Sunday, April 1, 2012

A Visit to Steamboat Arabia Museum

I first became aware of the steamboat Arabia when I saw a Discovery Channel-type documentary about 12 years ago. I told myself that if I ever got to Kansas City, Missouri I would go take a look. I had that opportunity two years ago when I drove out to Topeka, Kansas for the National Underground Railroad Conference to present a paper, but I guess I was too worn out from the drive to motivate myself to stop.

Fortunately, I received another chance to visit this amazing place when I attended the National Council for History Education conference last weekend. My plane arrived around noon on Thursday and I finally got to the hotel at about 1:00 p.m. I took a taxi and was at the museum in about ten or fifteen minutes.

The museum advertises itself as "200 tons of treasure" but I think even that description sells the place short. The short version of the history is the Arabia sank in 1856 after hitting a snag in the Missouri River. Its holdings sat at the bottom of the river that had changed course for 130 years. It was finally discovered and unearthed in 1988 under 45 feet of dirt and about a half mile from the current bank of the river. The aerial picture above shows the bend in the river and the location of the buried boat.

Another birds-eye view shows the size of the boat outlined in white. One can appreciate its size when compared to the semi tractor and flatbed trailer at the top-left of the picture. The location of the boat was in a cornfield as the river changed course over the years. The excavation crew had to work quickly as the farm was leased for spring planting the year it was unearthed.

Most of the items recovered were in excellent condition due to their lack of exposure to oxygen, but the museum staff has meticulously worked to preserve the plethora of everyday items such as curry combs for horses, frying pans and tinware.

An enormous amount of dishware was salvaged, much of it undamaged and packed in barrels with straw. Both common dishware such as Queensware and ironstone, as well as more fancy Wedgwood china from Staffordshire, England was brought up from the boat's holdings.

Sewing notions such as thimbles, pins, needles, buttons, and hooks were found in abundance.

Bottled and pickled foods such olives and pickles apparently survived the 130 years underground. One excavation worker admitted to trying the pickles and finding them still tasty.

Fancy dishware in multiple shapes and sizes. Platters, dishes, cups, saucers, pitchers, pots and bowls, all beautifully preserved.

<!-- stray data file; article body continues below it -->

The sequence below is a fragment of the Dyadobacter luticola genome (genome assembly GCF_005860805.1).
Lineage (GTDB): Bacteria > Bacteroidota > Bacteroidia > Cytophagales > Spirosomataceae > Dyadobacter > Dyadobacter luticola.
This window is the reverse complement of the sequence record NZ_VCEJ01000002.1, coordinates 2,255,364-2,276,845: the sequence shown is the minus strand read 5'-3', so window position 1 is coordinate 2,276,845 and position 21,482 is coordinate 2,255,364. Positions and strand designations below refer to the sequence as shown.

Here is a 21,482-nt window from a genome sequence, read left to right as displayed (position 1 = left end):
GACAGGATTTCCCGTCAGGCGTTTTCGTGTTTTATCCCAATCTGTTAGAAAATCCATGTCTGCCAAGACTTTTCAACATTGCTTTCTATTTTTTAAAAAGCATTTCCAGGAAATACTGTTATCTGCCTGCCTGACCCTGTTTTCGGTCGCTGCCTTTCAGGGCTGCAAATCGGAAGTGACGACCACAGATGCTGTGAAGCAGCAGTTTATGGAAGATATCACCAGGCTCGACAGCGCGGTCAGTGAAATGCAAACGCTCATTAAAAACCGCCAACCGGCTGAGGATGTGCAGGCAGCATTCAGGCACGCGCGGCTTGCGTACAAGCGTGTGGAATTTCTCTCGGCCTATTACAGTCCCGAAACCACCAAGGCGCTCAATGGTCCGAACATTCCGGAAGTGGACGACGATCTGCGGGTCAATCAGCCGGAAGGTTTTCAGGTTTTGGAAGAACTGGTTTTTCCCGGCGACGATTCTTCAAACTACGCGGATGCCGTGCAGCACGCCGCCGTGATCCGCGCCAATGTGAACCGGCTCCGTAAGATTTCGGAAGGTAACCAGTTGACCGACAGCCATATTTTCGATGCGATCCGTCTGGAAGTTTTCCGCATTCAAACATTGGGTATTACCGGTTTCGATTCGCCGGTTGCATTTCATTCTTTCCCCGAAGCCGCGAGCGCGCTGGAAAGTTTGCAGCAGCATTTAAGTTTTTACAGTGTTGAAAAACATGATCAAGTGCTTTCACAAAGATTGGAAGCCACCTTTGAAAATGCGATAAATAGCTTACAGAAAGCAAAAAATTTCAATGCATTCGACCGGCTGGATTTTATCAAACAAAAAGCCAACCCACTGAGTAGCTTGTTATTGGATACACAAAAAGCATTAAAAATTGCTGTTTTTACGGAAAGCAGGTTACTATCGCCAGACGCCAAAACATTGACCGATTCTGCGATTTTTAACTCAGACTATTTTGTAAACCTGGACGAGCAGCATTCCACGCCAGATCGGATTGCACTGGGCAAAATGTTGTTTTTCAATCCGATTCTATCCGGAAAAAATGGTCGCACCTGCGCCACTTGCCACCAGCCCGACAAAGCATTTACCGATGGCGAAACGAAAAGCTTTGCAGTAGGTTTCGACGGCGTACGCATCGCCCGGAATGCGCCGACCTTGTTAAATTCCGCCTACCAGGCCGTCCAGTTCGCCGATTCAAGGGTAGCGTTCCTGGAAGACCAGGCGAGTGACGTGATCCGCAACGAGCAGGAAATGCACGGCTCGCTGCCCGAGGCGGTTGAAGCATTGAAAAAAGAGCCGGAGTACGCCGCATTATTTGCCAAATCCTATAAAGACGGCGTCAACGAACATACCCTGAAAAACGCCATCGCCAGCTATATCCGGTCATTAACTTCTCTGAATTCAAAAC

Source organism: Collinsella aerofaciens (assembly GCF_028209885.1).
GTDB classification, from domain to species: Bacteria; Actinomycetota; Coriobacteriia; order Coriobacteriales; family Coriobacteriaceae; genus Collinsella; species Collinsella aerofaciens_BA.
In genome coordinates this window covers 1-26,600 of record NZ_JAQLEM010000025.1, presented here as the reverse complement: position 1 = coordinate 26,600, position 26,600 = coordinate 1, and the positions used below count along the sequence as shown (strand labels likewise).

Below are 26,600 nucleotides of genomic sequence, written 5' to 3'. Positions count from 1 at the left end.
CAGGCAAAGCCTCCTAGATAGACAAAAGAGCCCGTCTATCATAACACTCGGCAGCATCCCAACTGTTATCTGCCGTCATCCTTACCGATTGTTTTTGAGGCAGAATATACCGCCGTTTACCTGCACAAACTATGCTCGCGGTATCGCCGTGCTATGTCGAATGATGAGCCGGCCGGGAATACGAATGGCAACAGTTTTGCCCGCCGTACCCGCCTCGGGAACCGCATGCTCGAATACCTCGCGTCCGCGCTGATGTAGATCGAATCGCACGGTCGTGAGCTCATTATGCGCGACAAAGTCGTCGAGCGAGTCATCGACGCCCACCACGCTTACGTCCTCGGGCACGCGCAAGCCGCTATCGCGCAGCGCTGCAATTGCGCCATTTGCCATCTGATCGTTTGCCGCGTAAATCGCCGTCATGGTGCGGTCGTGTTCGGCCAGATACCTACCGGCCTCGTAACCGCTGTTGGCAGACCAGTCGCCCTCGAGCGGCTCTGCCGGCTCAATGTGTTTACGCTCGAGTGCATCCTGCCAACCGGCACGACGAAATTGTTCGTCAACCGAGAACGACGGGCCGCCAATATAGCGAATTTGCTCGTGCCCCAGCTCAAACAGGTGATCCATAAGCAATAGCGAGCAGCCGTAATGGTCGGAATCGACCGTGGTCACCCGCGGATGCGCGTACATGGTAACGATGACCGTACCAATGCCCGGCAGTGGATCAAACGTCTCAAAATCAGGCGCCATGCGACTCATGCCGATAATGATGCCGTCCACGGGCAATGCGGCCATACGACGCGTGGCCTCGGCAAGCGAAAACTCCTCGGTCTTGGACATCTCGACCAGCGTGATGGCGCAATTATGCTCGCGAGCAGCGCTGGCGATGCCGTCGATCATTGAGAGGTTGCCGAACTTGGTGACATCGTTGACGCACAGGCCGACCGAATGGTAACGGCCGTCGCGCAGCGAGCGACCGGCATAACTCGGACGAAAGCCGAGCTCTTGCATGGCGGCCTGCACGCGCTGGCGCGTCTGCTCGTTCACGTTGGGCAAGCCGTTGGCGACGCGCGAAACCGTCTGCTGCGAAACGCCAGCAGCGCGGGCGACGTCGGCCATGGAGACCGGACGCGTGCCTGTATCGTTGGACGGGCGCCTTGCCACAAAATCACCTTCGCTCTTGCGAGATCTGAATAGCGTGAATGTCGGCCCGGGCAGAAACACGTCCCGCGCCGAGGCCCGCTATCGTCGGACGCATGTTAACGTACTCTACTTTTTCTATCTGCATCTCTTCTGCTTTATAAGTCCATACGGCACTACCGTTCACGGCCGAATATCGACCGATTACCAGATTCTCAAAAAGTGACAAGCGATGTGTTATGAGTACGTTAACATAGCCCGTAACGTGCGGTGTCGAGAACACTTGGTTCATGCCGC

1856 clothes pins and a sad iron.

Clay pipe bowls in the center and pipe stems to the left.

A diversity of tools: axes, picks, hatchets, jack planes, awls, augers and chisels among others.

Dishes and dishes of glass buttons of different colors and print designs.

Locks, handles, hangers and nails of all kinds.

It is amazing that the tinware that was discovered corroded so little. There were coffee pots, scoops, buckets, tin cups, colanders, and candle holders among other things.

Even more tools: sharpening stones, circular saws, handsaws, bow saws and ax handles.

The shoes and boots were some of the coolest items in the museum in my opinion. There were dozens and dozens of pairs for men, women and children. Some were fancy, while others were more plain everyday work boots and shoes.

Goodyear's patent rubber shoe covers.

Hardware of all kinds: locks and door knobs among other items.

Brass powder flasks, scissors, toothbrushes, eye glasses and miscellaneous other items.

Castor set for table condiment bottles.

Most steamboats that sank in river travel did so because their boilers were over worked and exploded, but the Arabia sank because of a snag, so the boilers from it were recovered too. Their size shows the power needed to move a steamboat loaded with 200 tons of goods up the swift flowing Missouri River.

Boilers and paddle flywheel.

The Arabia's anchor. It was over 6 feet tall.

The Arabia was side-wheel steamboat and its size was simply amazing.

The stern of the Arabia shows its detailed construction and size.

I will be the first to admit that the pictures that I have shared here do not come close to doing the museum justice. It is something that should really be experienced in person.

For more information on the musuem check out their website at:

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